Trane XR95 ~2.2V at Thermostat

Woke up this morning to a cold house and a thermostat message saying “no power to the Red wire.” Measured R and C using a multimeter and it reads ~2.2 Volts. Took the covers off the furnace, taped the cover-switch down and read the R and C voltage at the board and it reads 24v.

The furnace control board has 2x Blue wires, 2x Green Wires, 2x Red Wires and 1x White wire coming from it. Tracing the wires FROM the control board:

White = To "THERMOSTAT" / Red wire #1 = To "BLUE BOX" / Red wire #2 = To "DAMPER" / Blue wire #1 = To "THERMOSTAT" / Blue wire #2 = To "DAMPER" / Green Wire #1 = To "DAMPER" / Green Wire #2 = to "THERMOSTAT"

BLUE BOX: A Blue-colored box on the floor with tubing coming out of it. Looks like some sort of pump. The White wire coming from this box is twisted to the RED wire going to the THERMOSTAT. So this Blue box appears in-line of the RED Thermostat wire.

DAMPER: This damper has an electric motor and a manual control lever that has 0-50-100 written on three places on the duct to where the lever is pointed. In-line wired between the duct motor and the furnace is what looks like a day/time rotary-type timer box. I assume this is some kind of whole-house ventilation or make-up air system.

THERMOSTAT: Nest White Thermostat

There is continuity from the thermostat wires in the house to where they run into the furnace, so the wiring appears to be good.

I’m thinking the power issue is stemming from that blue box/pump on the floor. I don’t have central AC, but live in a fairly wet environment and this state has heavy regulations on what needs to be installed in houses, such as pumps/make-up air dampers/whole-house ventilation/etc. I lived in another house nearby that was newer and did not have one of these.

My question: Would it be safe to disconnect this blue box/pump (whatever it’s for) and wire the RED thermostat wire directly to the furnace board effectively bypassing it?


  • Bad transformer?
    – Huesmann
    Nov 20, 2023 at 12:55

1 Answer 1


The box on the floor is likely a condensate pump. Temporarily, yes, you could bypass it to see whether the furnace runs again.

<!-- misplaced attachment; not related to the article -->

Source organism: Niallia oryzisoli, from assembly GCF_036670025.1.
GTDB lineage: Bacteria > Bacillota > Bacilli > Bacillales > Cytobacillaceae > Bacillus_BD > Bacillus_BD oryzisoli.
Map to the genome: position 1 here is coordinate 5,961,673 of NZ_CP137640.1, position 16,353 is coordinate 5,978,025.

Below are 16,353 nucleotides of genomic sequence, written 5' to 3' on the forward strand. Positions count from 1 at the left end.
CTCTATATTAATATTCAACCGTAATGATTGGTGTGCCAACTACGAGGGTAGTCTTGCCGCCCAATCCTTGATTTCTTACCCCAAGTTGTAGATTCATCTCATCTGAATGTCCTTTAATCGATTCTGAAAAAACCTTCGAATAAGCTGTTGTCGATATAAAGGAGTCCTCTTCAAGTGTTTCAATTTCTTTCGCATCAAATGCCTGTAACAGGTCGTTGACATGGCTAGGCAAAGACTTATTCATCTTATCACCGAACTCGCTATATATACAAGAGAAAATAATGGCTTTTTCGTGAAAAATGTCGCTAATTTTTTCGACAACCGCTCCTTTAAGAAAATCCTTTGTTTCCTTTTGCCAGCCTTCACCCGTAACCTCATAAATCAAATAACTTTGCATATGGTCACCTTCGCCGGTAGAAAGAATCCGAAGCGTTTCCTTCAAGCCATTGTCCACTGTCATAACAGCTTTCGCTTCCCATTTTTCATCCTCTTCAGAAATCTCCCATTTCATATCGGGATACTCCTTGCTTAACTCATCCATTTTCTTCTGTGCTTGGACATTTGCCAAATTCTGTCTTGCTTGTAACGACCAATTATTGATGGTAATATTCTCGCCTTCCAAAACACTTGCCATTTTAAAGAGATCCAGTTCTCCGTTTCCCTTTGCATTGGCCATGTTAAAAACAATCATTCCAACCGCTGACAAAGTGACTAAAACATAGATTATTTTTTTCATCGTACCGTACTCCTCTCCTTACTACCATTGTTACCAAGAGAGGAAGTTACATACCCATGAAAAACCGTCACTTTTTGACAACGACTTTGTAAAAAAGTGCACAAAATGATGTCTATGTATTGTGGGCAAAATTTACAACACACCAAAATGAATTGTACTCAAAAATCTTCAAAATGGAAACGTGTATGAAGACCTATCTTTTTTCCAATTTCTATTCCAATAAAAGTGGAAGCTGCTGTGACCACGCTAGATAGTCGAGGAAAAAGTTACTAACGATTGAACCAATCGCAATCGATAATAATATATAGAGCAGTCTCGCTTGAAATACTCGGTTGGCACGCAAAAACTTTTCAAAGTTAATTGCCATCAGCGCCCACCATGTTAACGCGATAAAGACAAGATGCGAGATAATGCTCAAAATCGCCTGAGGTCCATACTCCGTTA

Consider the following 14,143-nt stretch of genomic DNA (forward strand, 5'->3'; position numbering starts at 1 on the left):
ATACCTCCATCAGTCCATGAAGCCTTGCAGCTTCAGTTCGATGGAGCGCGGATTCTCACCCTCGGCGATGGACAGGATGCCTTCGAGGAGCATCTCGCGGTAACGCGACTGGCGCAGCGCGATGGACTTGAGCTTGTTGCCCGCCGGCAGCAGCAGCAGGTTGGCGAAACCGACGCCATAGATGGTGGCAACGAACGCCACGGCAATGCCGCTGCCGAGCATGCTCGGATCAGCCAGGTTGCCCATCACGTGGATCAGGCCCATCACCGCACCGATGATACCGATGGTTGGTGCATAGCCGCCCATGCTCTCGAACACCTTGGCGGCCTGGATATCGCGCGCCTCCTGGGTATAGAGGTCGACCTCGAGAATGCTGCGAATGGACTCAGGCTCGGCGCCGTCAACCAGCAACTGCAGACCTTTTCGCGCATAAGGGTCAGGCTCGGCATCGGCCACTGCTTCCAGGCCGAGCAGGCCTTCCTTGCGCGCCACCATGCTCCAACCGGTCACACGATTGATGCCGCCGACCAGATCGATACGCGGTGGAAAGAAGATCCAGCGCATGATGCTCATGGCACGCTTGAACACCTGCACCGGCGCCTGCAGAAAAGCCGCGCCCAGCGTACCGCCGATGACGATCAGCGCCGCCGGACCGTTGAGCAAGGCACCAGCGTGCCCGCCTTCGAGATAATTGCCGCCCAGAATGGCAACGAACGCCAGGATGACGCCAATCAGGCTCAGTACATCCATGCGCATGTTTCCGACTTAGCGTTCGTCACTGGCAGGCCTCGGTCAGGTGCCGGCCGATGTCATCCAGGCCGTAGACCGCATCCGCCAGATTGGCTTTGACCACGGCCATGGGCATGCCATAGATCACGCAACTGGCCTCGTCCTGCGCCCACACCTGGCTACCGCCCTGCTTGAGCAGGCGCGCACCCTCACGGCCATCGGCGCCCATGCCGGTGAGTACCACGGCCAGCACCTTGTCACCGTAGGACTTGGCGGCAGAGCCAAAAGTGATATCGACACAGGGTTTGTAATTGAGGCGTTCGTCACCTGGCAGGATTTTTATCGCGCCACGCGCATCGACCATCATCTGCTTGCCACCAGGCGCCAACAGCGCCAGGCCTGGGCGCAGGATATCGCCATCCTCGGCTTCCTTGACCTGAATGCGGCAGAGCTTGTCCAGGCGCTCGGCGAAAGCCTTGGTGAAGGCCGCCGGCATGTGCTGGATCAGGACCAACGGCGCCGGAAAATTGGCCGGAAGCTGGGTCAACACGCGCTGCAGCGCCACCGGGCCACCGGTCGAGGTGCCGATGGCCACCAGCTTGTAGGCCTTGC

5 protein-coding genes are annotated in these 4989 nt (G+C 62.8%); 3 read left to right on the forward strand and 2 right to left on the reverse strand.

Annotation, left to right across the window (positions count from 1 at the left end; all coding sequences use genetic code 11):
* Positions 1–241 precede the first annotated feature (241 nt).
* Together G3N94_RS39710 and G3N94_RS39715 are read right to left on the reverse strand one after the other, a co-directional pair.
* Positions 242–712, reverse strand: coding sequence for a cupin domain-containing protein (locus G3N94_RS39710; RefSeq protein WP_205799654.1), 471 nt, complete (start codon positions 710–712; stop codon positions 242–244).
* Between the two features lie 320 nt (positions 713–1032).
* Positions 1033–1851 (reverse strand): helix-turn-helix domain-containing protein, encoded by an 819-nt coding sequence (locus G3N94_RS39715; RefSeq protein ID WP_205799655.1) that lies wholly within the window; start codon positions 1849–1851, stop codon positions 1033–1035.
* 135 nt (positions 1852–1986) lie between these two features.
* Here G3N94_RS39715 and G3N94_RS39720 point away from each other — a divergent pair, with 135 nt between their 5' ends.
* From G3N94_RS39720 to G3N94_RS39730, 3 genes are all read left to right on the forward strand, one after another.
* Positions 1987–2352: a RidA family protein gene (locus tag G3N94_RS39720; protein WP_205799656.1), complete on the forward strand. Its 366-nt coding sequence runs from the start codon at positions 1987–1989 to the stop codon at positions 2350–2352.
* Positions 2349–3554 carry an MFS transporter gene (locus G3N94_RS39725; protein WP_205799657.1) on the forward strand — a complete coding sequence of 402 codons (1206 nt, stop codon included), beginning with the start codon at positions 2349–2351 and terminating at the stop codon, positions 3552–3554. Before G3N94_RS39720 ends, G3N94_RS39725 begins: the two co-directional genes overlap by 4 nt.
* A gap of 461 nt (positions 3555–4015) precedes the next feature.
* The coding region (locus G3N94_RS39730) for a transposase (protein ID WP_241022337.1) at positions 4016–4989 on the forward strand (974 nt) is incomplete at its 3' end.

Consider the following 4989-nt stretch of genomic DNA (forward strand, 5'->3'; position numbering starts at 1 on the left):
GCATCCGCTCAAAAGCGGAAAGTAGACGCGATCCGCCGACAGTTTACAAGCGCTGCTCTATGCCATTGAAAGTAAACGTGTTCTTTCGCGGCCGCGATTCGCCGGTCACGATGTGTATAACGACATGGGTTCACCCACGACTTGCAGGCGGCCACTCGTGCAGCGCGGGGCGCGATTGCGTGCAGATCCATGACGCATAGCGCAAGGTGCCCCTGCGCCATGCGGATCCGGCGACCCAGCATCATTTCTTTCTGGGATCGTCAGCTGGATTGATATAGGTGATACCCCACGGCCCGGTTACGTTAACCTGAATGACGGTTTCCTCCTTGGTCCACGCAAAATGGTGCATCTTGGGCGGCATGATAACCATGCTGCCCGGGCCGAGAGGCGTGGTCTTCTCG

The Trane XR95 is a condensing furnace. This means that it extracts so much heat from the exhaust stream that the water vapor in the exhaust actually condenses to liquid. This liquid drains back through the exhaust pipe into the furnace, where it accumulates in a collector box and then flows out toward the floor. If a floor drain is available the condensate can/should be directed into that drain. When there's no drain available, a condensate pump removes the liquid away to a place where a drain is available.

There is a float switch inside the condensate pump. It is wired so that if the pump reservoir fills with liquid, which means the pump is failing to evacuate the liquid, then the float switch opens and interrupts operation of the furnace (or air conditioner, if applicable). This is done to avoid property damage that would result from an overflow of the condensate.

You likely need to inspect the pump and its discharge line to find out whether there's an obstruction or simply a failed pump.

A furnace can produce a fair amount of condensate -- maybe even quarts per day. If your condensate pump has failed, you could temporarily capture the condensate in a bucket or other container, with the understanding that it's up to you to see that the liquid is carried away and dumped before it overflows.

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